To ensure wastewater treatment objectives are met, a lagoon aeration system design must be customized for its specific application.
In this video, Patrick Hill outlines the facility details we use to calculate aeration requirements and customize a lagoon aeration system design. He’ll also review common pitfalls and often-overlooked factors that can result in insufficient treatment. Watch the video on our Triplepoint You Tube channel and read below for highlights.
Lagoon midge flies, or chironomids, are common during warm summer temperatures, and swarms of them can drive local residents indoors. Midge fly larvae, or red worms, in a lagoon provide insight into lagoon conditions and their effect on effluent quality. Read on to learn why they appear, what they indicate about lagoon conditions, and how to control them. Continue reading →
Smelly lagoons have created the perception that wastewater lagoons don’t work and should be replaced with mechanical plants. Triplepoint HQ is six miles as the crow flies from the Stickney (aka “Stinkney”) Water Reclamation District, which serves the Chicago area and is the world’s largest wastewater treatment plant. Our coworkers who live a little closer to the facility can tell you on certain days when the wind is blowing the wrong way, treatment plants smell! A properly functioning lagoon is for the most part free of objectionable odors; in fact, a smelly lagoon is announcing that it’s not working optimally.
In this video, Triplepoint’s Patrick Hill describes lagoon odors and what they mean and shares some options for correcting the conditions that cause odor. Watch the video and read below for highlights. Continue reading →
Land application is the most common disposal method for treated wastewater in the U.S., and the preferred method in many states. Land applying effluent can reduce demand for fresh water, provide nutrients to soil, and keep potential contaminants out of waterways. For lagoons, it may also be a way to avoid having to meet ammonia discharge limits. Watch our video on the pros and cons of land application for lagoon effluent and read below for highlights.
Summer ammonia removal via nitrification is less of a challenge for lagoons than cold weather ammonia removal, as nitrifying bacteria are temperature sensitive and thrive in warmer water. The interplay between algae and bacteria, dissolved oxygen, pH, and temperature determines the pathway and rate of nitrification. Watch our video, 6 Key Factors for Nitrification, then read below for tips on how a lagoon can be optimized for summer ammonia removal. Continue reading →
Hydraulic fracturing, or fracking, is the process of injecting pressurized water, chemicals, and sand into the ground to extract shale oil and natural gas. While fracking has transformed energy production in the U.S., it requires a lot of water and thus creates a lot of wastewater, which must be treated and disposed of safely. In this video interview, Triplepoint’s resident expert, western regional manager Tom Daugherty, gives the lowdown on fracking wastewater and how frac ponds can be economically upgraded with MARS aeration. Read below for highlights and links to more information.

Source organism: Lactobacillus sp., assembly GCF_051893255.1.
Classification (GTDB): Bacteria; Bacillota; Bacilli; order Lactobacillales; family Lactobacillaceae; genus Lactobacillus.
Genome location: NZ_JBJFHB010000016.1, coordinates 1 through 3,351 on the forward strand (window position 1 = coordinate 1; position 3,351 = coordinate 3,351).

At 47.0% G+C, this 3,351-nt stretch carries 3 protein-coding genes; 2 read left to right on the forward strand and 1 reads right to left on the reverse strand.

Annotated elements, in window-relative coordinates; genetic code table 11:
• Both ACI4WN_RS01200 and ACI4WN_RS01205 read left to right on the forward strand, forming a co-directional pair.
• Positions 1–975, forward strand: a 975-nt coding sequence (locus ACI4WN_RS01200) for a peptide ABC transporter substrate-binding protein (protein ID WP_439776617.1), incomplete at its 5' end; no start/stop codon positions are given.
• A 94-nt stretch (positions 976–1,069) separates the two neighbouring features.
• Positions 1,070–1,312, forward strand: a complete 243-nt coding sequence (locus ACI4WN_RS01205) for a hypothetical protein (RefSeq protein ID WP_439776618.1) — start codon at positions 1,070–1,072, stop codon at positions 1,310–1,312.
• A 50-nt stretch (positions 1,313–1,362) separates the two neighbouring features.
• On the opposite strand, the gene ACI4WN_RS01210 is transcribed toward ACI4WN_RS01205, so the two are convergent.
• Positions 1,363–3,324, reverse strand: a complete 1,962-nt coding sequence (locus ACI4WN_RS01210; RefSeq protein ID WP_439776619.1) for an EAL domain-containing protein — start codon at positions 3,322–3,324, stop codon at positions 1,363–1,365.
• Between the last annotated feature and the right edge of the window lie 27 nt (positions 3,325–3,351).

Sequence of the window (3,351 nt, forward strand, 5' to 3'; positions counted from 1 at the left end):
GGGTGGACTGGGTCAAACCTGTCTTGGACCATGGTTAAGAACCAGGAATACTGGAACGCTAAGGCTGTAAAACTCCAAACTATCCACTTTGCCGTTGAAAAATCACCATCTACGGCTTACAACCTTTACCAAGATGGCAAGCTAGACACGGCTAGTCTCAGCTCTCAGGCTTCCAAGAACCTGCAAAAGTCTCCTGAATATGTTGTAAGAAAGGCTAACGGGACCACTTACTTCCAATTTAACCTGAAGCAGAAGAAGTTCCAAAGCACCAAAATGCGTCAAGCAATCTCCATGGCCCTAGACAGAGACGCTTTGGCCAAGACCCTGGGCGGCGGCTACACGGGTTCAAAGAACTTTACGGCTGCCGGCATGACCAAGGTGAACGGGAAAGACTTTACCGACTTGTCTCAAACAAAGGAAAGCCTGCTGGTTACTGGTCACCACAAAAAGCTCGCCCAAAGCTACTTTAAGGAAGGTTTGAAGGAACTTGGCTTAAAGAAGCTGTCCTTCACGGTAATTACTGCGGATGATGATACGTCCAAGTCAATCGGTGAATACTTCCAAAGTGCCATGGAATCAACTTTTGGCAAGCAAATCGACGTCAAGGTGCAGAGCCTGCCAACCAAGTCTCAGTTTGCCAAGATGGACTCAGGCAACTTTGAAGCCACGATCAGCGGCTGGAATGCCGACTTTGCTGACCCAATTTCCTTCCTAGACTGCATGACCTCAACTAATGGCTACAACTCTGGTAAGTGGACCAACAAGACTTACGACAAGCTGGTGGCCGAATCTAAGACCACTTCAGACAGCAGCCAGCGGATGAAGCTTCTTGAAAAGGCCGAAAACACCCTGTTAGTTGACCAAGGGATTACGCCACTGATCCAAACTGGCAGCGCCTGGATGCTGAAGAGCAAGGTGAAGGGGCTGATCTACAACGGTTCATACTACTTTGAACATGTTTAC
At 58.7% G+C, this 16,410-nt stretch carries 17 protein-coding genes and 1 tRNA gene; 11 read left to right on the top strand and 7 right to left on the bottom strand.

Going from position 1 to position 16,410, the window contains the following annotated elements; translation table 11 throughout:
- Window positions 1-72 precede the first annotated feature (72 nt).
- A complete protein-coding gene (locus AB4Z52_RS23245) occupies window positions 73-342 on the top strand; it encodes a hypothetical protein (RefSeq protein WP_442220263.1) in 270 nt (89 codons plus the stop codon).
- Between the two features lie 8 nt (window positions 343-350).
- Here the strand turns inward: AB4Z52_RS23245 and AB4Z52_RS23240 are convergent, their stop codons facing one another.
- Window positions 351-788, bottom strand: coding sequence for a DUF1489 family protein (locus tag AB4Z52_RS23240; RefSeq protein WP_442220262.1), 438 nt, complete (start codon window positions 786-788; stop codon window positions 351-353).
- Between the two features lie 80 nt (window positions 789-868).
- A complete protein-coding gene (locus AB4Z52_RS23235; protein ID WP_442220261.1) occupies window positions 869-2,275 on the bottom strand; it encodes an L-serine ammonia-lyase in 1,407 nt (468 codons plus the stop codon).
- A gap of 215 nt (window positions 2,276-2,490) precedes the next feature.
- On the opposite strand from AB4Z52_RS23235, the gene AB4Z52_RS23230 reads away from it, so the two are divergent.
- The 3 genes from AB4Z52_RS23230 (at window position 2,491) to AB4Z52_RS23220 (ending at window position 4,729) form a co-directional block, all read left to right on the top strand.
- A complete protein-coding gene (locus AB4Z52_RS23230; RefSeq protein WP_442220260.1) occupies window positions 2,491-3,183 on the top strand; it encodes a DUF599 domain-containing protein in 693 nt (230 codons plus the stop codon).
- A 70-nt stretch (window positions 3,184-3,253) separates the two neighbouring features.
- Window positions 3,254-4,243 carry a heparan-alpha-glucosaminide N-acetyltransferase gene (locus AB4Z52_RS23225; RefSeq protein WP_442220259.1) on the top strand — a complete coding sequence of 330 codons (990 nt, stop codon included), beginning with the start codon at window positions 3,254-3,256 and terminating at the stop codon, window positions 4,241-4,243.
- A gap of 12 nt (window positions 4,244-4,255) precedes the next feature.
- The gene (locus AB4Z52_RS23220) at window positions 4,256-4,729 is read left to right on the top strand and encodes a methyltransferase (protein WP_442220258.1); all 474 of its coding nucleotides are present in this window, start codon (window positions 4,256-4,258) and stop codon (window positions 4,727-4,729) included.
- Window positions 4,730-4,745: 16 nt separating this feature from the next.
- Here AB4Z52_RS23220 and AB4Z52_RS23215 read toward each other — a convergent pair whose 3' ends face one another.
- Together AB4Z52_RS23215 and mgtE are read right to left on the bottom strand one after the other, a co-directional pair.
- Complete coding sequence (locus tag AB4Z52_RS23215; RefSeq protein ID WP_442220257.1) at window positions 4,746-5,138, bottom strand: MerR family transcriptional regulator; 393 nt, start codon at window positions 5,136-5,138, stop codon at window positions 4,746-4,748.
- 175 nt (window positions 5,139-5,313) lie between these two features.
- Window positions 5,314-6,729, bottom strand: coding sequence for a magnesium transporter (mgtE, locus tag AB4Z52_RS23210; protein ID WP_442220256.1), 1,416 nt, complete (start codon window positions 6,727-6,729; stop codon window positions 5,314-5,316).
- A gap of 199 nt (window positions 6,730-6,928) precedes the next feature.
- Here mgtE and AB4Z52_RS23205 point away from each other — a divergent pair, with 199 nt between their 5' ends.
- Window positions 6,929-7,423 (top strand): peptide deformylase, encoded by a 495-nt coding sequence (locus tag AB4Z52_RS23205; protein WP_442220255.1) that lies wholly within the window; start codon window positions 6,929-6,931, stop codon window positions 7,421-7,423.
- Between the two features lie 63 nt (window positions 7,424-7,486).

Duckweed, or water lens, is a rapidly growing, invasive aquatic plant that thrives in wastewater lagoons due to the presence of ammonia and phosphorus, which act as fertilizer. Since summertime is high season for lagoon duckweed, it’s a good time to revisit the topic—what duckweed is and what it does, and review some methods of duckweed control. Continue reading →
Coarse bubble aeration for lagoons has fallen out of favor, mainly because of its inefficiency compared to fine bubble aeration. While coarse bubble aeration provides excellent mixing performance, it doesn’t transfer oxygen as well as fine bubble does, requiring higher energy expenditures.
This video case study shows how replacing coarse bubble aeration with Triplepoint’s MARS aeration allows a municipality to save money on energy and produce high quality effluent for beneficial reuse in irrigation. Continue reading →
Spring is the time of the year when unmixed lagoons turn over, so it’s also the time of the year when operators (and local residents) are concerned about wastewater lagoon odor control. Although spring lagoon turnover and its accompanying odors may be normal and expected, that doesn’t mean they are tolerated. In this short article, we’ll explain what causes lagoons to turn over and what can be done to mitigate odor issues. Continue reading →
It’s our belief, our motto, and our mission. Lagoons provide reliable, cost-effective, low maintenance wastewater treatment, and should be reinvented, not replaced. We’ve dedicated our 30+ years of lagoon engineering expertise to innovating technologies that leverage existing infrastructure while minimizing capital expense. Our cutting-edge lagoon process solutions include efficient lagoon aeration and mixing, cold weather ammonia-nitrogen removal, advanced lagoon treatment, and tertiary phosphorus removal.